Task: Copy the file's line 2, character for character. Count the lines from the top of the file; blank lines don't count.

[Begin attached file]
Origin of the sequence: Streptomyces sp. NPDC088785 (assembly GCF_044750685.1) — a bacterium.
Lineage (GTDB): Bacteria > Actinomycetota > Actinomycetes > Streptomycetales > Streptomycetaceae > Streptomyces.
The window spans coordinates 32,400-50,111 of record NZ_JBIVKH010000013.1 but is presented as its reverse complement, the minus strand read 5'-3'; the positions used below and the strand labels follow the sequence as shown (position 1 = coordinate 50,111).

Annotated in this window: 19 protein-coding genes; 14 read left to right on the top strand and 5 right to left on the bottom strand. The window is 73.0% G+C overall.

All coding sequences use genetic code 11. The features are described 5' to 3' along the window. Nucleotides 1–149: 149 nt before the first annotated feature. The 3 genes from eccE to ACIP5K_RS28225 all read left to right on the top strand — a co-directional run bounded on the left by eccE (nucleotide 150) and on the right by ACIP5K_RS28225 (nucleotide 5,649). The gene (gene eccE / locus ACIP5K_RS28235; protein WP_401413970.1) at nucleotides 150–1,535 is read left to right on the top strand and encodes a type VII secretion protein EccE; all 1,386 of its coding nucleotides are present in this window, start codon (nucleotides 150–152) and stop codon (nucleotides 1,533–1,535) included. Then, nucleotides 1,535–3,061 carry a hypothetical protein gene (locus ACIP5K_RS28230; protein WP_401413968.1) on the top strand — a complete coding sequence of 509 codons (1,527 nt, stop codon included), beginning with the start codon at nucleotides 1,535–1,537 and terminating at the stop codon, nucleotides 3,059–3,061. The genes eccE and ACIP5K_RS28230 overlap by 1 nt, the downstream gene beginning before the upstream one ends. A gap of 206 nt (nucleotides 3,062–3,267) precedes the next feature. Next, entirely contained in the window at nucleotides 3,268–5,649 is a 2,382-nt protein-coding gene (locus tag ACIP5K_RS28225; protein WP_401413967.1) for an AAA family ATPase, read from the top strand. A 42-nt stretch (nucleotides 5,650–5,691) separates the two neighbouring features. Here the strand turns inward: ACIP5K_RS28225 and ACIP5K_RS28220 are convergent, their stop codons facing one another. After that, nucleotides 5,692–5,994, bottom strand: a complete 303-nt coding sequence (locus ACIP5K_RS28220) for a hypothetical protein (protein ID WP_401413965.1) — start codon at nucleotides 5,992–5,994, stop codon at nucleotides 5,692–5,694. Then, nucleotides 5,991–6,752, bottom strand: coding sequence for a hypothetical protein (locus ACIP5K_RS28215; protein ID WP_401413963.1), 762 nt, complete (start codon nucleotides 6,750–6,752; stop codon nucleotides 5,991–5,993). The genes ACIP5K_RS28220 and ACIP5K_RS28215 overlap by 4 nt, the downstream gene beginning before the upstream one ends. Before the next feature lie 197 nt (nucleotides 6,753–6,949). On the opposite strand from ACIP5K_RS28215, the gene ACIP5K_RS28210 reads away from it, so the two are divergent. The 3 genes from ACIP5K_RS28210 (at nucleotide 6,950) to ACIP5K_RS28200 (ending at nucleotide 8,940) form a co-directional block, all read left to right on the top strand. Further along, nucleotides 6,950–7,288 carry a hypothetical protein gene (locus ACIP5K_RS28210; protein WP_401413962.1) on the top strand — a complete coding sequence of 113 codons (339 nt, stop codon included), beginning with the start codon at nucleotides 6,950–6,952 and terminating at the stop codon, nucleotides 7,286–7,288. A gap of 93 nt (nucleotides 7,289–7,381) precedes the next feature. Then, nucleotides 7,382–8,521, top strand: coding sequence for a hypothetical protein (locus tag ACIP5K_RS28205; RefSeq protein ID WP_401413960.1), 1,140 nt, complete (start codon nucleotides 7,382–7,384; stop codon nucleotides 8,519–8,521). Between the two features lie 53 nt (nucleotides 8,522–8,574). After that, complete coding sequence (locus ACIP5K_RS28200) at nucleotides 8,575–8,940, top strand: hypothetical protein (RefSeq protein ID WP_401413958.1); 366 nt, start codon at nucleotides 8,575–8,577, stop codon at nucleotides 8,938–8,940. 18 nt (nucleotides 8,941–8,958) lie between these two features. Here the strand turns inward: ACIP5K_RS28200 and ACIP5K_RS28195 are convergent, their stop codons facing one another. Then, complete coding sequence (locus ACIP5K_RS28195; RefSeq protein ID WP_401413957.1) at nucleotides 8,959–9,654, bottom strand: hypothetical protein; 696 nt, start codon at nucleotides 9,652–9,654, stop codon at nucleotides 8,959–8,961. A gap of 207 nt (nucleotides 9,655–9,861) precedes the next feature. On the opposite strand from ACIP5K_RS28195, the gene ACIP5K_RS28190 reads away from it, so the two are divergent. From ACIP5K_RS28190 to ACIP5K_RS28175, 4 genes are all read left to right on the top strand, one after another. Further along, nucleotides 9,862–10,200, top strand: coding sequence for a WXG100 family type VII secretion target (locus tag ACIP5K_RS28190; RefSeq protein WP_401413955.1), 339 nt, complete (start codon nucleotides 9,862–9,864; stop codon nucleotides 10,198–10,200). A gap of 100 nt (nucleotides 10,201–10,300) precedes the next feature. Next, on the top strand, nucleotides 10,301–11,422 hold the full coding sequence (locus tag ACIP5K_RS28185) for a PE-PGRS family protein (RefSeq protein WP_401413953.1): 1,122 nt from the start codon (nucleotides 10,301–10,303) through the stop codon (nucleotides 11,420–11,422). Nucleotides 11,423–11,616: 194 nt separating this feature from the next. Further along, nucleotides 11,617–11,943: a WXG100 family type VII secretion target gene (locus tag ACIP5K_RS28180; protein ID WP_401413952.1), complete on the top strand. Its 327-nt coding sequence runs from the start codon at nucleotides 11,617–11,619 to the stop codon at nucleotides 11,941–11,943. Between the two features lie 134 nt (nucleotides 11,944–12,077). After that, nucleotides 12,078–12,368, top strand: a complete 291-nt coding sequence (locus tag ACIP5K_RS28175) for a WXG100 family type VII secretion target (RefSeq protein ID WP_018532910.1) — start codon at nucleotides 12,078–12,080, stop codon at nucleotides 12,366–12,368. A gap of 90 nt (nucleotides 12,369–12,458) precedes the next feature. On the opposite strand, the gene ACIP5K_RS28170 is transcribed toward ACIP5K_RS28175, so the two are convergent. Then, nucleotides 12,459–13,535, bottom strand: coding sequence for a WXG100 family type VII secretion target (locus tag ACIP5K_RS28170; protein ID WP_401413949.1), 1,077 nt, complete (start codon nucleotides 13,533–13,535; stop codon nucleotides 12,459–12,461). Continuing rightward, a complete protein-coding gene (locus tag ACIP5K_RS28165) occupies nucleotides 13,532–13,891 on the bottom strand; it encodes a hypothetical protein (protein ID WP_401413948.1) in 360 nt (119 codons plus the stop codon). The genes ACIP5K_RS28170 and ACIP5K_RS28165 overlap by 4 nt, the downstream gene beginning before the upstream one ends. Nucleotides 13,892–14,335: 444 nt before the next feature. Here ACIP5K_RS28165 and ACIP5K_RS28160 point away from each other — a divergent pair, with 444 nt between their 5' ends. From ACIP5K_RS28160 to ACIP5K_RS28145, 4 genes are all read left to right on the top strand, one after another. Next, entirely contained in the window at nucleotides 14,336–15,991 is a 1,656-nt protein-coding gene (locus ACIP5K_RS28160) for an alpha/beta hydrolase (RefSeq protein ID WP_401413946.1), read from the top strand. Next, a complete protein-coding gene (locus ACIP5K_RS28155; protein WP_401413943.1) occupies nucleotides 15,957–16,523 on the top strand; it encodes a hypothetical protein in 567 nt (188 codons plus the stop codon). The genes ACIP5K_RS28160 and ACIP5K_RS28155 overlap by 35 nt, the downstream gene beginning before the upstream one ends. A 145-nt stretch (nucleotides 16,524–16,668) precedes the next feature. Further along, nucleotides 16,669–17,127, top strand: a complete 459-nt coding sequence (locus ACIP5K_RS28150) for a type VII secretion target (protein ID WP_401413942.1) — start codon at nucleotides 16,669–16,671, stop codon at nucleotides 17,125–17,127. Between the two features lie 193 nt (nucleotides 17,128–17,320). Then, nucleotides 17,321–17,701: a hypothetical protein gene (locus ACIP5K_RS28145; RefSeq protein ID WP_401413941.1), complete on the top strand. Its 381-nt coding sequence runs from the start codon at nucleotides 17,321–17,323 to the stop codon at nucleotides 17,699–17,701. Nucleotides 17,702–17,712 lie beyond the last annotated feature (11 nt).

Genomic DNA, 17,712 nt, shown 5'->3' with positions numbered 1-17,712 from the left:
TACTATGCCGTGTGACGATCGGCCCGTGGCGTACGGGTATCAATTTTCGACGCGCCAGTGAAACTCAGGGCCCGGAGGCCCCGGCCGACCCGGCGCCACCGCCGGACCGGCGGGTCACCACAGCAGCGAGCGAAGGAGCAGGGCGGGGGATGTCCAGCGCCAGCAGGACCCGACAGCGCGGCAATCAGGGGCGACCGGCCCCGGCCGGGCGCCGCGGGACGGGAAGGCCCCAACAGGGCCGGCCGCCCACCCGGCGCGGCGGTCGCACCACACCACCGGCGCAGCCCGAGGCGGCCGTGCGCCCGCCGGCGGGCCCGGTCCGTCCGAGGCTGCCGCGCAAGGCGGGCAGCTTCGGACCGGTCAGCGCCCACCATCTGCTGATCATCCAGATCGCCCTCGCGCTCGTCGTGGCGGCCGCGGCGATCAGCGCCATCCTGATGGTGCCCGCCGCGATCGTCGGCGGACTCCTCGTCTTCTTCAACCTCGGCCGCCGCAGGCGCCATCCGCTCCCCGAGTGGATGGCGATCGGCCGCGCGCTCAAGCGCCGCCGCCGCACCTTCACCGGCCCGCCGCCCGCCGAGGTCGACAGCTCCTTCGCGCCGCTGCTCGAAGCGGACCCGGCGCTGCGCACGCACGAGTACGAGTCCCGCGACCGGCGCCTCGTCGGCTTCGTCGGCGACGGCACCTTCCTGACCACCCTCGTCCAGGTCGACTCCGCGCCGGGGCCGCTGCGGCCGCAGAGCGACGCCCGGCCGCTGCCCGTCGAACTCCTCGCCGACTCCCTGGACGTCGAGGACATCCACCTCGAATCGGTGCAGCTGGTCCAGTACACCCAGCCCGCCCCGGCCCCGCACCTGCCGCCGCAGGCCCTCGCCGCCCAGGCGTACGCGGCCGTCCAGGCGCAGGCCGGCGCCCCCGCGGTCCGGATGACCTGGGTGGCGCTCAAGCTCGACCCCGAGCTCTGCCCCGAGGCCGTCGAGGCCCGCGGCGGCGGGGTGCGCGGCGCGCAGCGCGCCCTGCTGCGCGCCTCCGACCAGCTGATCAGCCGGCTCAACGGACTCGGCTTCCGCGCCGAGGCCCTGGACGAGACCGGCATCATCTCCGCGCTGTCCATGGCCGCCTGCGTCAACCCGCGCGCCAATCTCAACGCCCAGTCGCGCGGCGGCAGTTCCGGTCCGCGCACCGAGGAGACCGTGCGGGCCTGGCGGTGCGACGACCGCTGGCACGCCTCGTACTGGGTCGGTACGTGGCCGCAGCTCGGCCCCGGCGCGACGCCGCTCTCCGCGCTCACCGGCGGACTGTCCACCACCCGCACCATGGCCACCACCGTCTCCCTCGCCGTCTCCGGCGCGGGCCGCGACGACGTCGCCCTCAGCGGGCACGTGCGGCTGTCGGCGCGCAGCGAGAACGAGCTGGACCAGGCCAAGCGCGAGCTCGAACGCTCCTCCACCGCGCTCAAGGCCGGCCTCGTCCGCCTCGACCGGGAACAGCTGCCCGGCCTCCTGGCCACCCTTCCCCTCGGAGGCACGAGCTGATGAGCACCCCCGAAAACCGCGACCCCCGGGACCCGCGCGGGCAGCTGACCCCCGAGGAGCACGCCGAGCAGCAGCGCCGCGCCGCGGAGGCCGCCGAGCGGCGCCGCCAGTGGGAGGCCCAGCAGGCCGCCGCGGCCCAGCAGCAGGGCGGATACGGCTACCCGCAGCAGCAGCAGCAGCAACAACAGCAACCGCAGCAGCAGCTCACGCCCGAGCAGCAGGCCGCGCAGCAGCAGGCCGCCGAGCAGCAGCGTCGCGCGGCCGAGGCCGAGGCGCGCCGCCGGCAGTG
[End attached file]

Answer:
Lineage (GTDB): Bacteria > Actinomycetota > Actinomycetes > Streptomycetales > Streptomycetaceae > Streptomyces.